Deforestation especially in the tropics has been one of the resultant forces of land use change in the world today and its avoidance has not been realized eligible as a Clean Development Mechanism (CDM) in the Marrakesh Accords. Avoidance of deforestation is not yet eligible as CDM activity mainly because of leakage related issues (Kanninen, et al., 2007).
Deforestation involves a permanent process of land-use change which could be a result of forests conversion into croplands and pastures. However, the process of deforestation could also be a temporary or partial forest trees removal due to shifting cultivation and selective logging (Moutinho & Scwartzman, 2005) i.e. converting forest from its original course to …show more content…
it involves reduction in the original quality level and grade of a land/forested area over a period of time (Bai Z G; Dent D L.; Olsson L; Schaepman M E, 2008). Its occurrence could be slow and cumulative over time and its effect is long lasting mostly on the rural community who vulnerability never cease to increase. The United Nations Convention to Combat Desertification (UNCCD), apprehends this situation of land as a global change and environmental contest and points out desertification as the worst form of land degradation. However, the major contributors to land degradation and desertification have been attributed to human unsustainable activities on fragile lands and natural disasters like flood or drought (UNEP, 2009). The report from Kenya’s 2002 National Action Programme on desertification says that these existing ecological conditions due to desertification are harsh and fragile especially in the drylands. Furthermore, desertification is being worsened by regular drought, overgrazing and the migration of people (GoK, 2002). Forest degradation could also be as aresult of natural disturbances like wide-fires or human induced (EEA, …show more content…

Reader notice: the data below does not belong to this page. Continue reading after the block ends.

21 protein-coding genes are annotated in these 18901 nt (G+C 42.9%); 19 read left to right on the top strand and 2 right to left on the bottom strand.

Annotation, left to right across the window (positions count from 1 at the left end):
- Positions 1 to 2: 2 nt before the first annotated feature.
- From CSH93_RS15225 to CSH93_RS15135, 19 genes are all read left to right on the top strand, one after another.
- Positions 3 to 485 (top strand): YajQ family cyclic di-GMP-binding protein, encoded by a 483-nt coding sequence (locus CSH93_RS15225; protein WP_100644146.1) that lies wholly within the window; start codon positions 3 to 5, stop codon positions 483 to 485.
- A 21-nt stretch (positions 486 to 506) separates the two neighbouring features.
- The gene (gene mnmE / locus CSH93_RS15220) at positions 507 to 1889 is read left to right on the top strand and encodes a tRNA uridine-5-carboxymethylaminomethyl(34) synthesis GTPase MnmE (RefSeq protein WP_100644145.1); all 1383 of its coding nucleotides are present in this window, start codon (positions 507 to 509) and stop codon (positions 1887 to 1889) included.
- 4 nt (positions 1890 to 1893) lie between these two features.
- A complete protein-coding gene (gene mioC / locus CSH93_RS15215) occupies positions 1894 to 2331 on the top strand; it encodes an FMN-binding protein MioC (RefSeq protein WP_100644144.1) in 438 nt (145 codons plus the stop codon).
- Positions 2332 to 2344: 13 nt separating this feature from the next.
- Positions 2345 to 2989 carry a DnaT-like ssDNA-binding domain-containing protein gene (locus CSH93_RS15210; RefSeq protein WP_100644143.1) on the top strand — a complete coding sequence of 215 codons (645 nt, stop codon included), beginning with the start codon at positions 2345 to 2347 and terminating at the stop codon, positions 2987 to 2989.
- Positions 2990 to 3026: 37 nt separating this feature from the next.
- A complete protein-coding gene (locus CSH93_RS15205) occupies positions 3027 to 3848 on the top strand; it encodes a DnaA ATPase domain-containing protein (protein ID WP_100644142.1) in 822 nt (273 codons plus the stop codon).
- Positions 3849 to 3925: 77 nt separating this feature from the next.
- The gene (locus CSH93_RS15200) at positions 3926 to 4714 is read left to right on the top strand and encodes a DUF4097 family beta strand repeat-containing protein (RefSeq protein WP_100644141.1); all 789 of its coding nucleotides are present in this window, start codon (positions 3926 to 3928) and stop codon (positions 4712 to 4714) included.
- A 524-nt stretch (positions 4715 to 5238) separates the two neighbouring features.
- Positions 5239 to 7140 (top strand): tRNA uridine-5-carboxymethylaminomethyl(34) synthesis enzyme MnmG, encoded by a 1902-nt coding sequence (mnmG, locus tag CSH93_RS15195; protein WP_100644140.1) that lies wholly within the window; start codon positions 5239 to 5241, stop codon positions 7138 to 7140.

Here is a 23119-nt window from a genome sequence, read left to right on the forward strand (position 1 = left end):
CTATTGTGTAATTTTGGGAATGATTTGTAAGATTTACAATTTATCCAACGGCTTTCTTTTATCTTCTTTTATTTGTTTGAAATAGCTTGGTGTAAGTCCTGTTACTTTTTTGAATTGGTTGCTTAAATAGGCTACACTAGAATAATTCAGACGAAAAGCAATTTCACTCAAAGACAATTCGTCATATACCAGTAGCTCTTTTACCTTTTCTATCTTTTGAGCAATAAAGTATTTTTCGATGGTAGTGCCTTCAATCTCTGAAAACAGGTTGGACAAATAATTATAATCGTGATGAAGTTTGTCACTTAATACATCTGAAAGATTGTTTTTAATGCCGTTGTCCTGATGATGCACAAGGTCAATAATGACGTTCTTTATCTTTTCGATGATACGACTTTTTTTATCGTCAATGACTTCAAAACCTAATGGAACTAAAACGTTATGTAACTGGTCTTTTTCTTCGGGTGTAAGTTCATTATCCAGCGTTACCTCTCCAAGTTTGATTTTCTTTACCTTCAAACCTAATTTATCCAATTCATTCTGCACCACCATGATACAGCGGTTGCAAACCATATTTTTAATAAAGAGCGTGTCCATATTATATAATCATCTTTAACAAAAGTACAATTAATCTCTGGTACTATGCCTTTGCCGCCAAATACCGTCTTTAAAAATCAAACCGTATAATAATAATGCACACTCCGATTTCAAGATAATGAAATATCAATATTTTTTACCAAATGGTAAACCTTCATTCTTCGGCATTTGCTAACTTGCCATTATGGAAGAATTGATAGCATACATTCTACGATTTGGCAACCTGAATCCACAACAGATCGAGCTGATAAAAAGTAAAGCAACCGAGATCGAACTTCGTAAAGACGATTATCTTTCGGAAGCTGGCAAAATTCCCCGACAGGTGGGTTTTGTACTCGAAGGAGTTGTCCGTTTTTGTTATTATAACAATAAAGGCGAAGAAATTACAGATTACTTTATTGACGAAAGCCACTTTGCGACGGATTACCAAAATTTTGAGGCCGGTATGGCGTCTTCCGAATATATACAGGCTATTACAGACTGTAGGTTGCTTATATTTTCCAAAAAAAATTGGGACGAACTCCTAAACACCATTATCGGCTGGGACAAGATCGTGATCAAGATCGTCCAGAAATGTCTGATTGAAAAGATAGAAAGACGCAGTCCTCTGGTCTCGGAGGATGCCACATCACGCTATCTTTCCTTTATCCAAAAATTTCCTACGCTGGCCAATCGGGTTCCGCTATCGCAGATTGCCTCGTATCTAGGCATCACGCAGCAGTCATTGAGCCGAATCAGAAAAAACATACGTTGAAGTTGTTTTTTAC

This review is then further divided into five major segments, which will be summarized below.
The first section gave a general overview on deforestation, land degradation and climate change. It also delved into the matters of IPCC and how REDD+ came to be. The second section will explain the different view on forest definitions and the importance of the forest ecosystem. The second section will also talk about the coverage of REDD+ as it started out from RED and the section will round-off with the cordiality of REDD+ and Biodiversity.
The third section will view the scopes at which REDD+ can be implemented with their pros and cons. The fourth section will review the important economic dimensions faced by the buyers and sellers of carbon credits. Such economic challenges include the drivers of deforestation/degradation, forest resource governance, leakage, MRV, baseline permanence and liability. And finally, some concluding thoughts and suggestions on REDD+ implementation will be discussed in the last section.
1.2 IPCC AND THE BIRTH OF